What happens if a goalie has to go to the bathroom during an NHL game?
Sometimes, the call of nature is impossible to ignore, and if it happens during a game, something has to give one way or the other
All NHL goalies dread the idea of suddenly having to use the toilet during a game. Everyone points to the famous incident in Game 5 of the 2007 Stanley Cup semi-finals when Canucks goaltender Roberto Luongo missed the start of overtime owing to, ahem, a “number two” that simply could not wait.
“I started having stomach problems in the third period and usually, sometimes, it happens during a game, but they just go away. But once I got back to the locker room, I sat down and I was fine and I was just [going to] let it pass,” Luongo explained. “Once I stood up to get ready to go to the ice, which was three minutes before the intermission [ends], I went to the trainer and was like ‘I can’t, I can’t, I gotta go’.”
Braden Holtby is another goaltender who has to keep an eye on the digestion before a game. The Dallas Stars tender knows from bitter experience that certain foods, particularly caffeine and tomato-rich sauces, will force his hand no matter what the situation on the ice. “I think we’ve all had that uh-oh moment,” says Holtby.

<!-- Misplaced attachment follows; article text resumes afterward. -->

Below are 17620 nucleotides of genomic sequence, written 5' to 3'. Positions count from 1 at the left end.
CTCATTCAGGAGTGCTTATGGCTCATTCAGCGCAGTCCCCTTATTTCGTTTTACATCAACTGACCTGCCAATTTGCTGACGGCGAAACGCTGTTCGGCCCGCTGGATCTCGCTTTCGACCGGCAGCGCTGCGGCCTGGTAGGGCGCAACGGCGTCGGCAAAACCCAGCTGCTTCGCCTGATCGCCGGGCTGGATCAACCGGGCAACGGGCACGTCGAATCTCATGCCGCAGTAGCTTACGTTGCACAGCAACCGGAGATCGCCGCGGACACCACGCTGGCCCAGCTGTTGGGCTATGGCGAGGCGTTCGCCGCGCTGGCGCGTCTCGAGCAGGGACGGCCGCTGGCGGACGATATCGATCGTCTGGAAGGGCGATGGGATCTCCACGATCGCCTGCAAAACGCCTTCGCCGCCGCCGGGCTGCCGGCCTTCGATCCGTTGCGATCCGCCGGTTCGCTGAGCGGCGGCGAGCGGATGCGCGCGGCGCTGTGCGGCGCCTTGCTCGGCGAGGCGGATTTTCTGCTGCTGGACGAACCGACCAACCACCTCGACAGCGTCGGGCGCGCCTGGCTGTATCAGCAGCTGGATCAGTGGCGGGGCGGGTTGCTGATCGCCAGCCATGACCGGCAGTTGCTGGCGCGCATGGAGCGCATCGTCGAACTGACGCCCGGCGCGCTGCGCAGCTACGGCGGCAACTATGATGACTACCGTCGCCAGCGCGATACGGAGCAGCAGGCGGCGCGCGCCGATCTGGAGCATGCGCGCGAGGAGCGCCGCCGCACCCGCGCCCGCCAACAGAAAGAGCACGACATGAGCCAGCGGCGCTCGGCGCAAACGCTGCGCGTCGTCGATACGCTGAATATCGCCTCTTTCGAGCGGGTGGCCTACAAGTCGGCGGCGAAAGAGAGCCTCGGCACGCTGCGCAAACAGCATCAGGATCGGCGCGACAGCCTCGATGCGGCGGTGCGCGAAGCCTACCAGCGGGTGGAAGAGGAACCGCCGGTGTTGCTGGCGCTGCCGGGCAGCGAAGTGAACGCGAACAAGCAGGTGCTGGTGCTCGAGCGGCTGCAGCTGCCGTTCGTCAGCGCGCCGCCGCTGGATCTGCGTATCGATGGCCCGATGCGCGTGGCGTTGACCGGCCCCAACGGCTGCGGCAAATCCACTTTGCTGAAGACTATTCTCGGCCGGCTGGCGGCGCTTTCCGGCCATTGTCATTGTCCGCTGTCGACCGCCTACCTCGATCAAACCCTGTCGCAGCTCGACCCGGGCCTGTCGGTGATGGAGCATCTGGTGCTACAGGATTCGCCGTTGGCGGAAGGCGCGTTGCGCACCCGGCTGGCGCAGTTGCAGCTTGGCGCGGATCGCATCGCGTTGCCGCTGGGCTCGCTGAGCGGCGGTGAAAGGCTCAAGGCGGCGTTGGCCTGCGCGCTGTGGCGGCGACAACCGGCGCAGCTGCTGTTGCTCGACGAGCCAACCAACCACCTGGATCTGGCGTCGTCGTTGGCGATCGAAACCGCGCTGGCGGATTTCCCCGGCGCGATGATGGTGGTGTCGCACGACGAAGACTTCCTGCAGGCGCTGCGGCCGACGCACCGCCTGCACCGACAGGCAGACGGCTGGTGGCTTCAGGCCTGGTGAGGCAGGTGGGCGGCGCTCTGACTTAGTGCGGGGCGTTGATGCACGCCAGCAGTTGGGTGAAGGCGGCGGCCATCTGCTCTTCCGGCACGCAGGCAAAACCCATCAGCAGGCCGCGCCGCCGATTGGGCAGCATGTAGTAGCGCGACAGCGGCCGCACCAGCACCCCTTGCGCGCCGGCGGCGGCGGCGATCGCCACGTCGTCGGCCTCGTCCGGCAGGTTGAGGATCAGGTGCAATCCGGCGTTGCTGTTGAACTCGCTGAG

Of course, for your run-of-the-mill tinkle, there is ample time during the 20 minutes between periods, but even this can feel like a chore for the minders, whose equipment is by far the most worn by any athlete in any team sport. Buried under about 50 pounds of pads and straps, plus Omar-the-tentmaker sized jerseys, it can take an eternity to simply unencumber one’s self.
And while, yes, hockey players are regularly substituted on and off the ice, this is rarely the case for the goaltender, whose services are required for the full length of the game.
In the 2015 Stanley Cup final, Tampa Bay’s Ben Bishop disappeared in Game 2 for, allegedly, just such an emergency. Bishop has never confirmed or denied the tale, and has had to leave the ice with groin injury before, so it is just possible that this was not a bathroom break. But then again…
These cases, it must be noted, were exceptional moments of illness or diarrhea. Most of the time, normal kidney and bowel function are such that you would go in between periods and then simply shut down any thought of it during the game.
Braden Holtby agrees. “You go there and you forget about it. Just the way your body works.”
Retired goaltender Marty Turco remembers with a laugh forwards trying on the goaltender’s gear. “I really enjoy when even non-goalies put on goalie gear just to appreciate how hard it is to move, how tiring it is to go up and down with that crap on. Inevitably, one or two of them always says, ‘Uhhh, what happens if you’ve got to take a s***?” And you’re like, ‘Yeah, don’t s***.’ That’s why we’re smarter than the rest of you guys, because we think about this stuff all the time.”